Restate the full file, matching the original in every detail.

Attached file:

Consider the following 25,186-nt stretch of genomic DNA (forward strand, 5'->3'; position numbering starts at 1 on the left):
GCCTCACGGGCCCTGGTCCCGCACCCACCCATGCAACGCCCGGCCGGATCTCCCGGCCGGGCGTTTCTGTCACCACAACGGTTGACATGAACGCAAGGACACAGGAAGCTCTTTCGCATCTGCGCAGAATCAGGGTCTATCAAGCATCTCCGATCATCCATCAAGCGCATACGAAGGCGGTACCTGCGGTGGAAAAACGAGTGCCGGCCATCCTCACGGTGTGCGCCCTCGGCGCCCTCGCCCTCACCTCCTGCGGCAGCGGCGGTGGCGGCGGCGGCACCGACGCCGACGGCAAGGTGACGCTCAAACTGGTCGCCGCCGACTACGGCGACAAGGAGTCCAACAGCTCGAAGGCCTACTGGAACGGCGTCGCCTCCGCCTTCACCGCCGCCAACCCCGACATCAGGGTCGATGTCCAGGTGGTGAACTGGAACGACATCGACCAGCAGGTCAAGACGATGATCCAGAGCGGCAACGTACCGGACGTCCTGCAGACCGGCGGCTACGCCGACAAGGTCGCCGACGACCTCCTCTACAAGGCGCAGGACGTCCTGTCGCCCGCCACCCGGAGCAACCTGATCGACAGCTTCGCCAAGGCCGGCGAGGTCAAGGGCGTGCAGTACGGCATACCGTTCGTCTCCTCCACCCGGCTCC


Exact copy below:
Consider the following 25,186-nt stretch of genomic DNA (forward strand, 5'->3'; position numbering starts at 1 on the left):
GCCTCACGGGCCCTGGTCCCGCACCCACCCATGCAACGCCCGGCCGGATCTCCCGGCCGGGCGTTTCTGTCACCACAACGGTTGACATGAACGCAAGGACACAGGAAGCTCTTTCGCATCTGCGCAGAATCAGGGTCTATCAAGCATCTCCGATCATCCATCAAGCGCATACGAAGGCGGTACCTGCGGTGGAAAAACGAGTGCCGGCCATCCTCACGGTGTGCGCCCTCGGCGCCCTCGCCCTCACCTCCTGCGGCAGCGGCGGTGGCGGCGGCGGCACCGACGCCGACGGCAAGGTGACGCTCAAACTGGTCGCCGCCGACTACGGCGACAAGGAGTCCAACAGCTCGAAGGCCTACTGGAACGGCGTCGCCTCCGCCTTCACCGCCGCCAACCCCGACATCAGGGTCGATGTCCAGGTGGTGAACTGGAACGACATCGACCAGCAGGTCAAGACGATGATCCAGAGCGGCAACGTACCGGACGTCCTGCAGACCGGCGGCTACGCCGACAAGGTCGCCGACGACCTCCTCTACAAGGCGCAGGACGTCCTGTCGCCCGCCACCCGGAGCAACCTGATCGACAGCTTCGCCAAGGCCGGCGAGGTCAAGGGCGTGCAGTACGGCATACCGTTCGTCTCCTCCACCCGGCTCC